Iowa businesses say they’re paying something akin to a “tax on a tax” and they’re asking Iowa legislators to help. 

Let’s say you buy a coat for $100 and use your credit card or debit card to pay for it. The state sales tax on that is six percent, or $6. The store pays a 2.5 percent transaction fee on the total bill of $106. Iowa Retail Federation president Jim Henter testified before a small panel of legislators this morning and suggested that’s a tax on a tax.

“We’re paying $41 million-plus a year in fees to collect and remit taxes,” Henter said. “We don’t think that’s fair.”

Iowa retailers are asking legislators to pass a bill that would prohibit financial institutions from charging that processing fee on the part of the transaction that covers state taxes. Banks, credit unions and companies that process credit card and debit card transactions oppose the bill. Mike Hollinger of the Shazam Network suggests every time you buy something that’s subject to the state sales tax in Iowa, you’d have to pay for the good or service in one transaction and then pay the sales tax with another swipe of your card.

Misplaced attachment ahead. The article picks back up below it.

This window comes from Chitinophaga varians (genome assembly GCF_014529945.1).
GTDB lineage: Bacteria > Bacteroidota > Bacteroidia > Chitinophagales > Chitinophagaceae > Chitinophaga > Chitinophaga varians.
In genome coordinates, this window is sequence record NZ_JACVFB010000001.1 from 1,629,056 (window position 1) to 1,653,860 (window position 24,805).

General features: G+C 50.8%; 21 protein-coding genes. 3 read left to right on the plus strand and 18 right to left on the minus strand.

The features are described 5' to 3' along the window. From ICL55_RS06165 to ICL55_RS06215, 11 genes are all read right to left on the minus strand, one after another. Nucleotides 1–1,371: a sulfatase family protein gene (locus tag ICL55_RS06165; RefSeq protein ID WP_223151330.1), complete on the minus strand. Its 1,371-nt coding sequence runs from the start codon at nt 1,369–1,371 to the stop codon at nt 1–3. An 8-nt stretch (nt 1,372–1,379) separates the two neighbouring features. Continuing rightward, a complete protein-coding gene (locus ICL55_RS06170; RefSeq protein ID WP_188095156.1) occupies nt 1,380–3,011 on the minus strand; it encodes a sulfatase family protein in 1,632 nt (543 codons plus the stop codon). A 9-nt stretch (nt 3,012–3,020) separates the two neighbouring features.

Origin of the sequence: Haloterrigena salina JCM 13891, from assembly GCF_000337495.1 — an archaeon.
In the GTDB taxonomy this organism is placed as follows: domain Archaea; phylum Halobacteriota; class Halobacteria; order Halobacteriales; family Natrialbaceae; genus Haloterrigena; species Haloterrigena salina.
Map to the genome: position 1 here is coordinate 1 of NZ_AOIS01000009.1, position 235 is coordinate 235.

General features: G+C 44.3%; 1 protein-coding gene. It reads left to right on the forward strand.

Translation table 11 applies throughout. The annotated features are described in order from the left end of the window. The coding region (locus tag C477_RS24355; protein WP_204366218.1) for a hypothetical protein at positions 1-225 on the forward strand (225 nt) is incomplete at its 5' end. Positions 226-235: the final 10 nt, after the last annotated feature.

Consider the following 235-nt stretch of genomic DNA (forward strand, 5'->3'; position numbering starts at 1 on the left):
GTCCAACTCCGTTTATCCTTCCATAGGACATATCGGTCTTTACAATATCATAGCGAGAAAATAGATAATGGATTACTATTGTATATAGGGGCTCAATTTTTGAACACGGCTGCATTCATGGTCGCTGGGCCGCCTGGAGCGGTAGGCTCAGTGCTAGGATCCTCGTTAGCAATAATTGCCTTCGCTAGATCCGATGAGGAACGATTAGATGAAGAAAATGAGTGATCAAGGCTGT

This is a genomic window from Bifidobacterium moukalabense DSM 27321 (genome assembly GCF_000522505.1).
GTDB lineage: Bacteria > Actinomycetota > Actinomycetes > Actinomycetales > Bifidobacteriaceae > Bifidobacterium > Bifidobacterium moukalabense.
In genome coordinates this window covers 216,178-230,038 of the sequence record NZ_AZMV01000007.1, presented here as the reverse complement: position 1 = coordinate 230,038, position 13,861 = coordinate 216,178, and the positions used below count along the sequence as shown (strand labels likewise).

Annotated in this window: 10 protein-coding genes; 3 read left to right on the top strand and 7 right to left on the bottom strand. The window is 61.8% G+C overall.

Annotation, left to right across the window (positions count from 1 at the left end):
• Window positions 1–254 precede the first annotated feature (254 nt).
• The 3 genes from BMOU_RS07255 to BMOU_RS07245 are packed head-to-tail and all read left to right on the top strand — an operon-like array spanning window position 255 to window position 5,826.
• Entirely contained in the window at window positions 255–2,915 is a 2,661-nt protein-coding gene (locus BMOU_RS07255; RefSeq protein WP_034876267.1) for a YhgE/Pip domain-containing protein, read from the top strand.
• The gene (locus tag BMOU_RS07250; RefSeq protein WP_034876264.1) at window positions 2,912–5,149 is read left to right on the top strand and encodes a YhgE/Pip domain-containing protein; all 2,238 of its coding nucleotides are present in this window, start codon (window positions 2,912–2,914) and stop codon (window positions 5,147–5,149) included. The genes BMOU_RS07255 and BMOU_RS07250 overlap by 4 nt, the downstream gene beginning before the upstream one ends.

“We do not believe that it’s a simple, you know, couple of programming changes,” he said. “This is a massive change.”

The Retail Federation’s Henter suggested that’s an exaggeration. “We can figure that out,” Henter said, “and we can do it quite easily.”

Justin Hupfer of the Iowa Credit Union League said congress wrestled with this issue and resolved it at the federal level in 2010.

“The retailers are trying to take this state-by-state now,” Hupfer said. “But there’s a reason why states have considered this and not taken action because the nature of these transaction are cross-state, cross-borders and if every state did their own law like this, it becomes extremely complex.”

Senator Randy Feenstra, a Republican from Hull, said the proposal would be a “nightmare” to try to enforce.

“I don’t think it’s a government issue. I think it’s a contractual issue,” Feenstra said. “Your contract should say we’ll pay on the cost of the goods only and not on the tax and, to me, that’s your argument between you and the processor.” Retailers say they’re unable to negotiate that kind of a deal, and that’s why they want state legislators to step in.

Small groups of legislators in both the House and Senate are reviewing the proposal, but it appears the bill is unlikely to become law this year.

AUDIO of hour-long subcommittee meeting in Iowa Senate on the issue.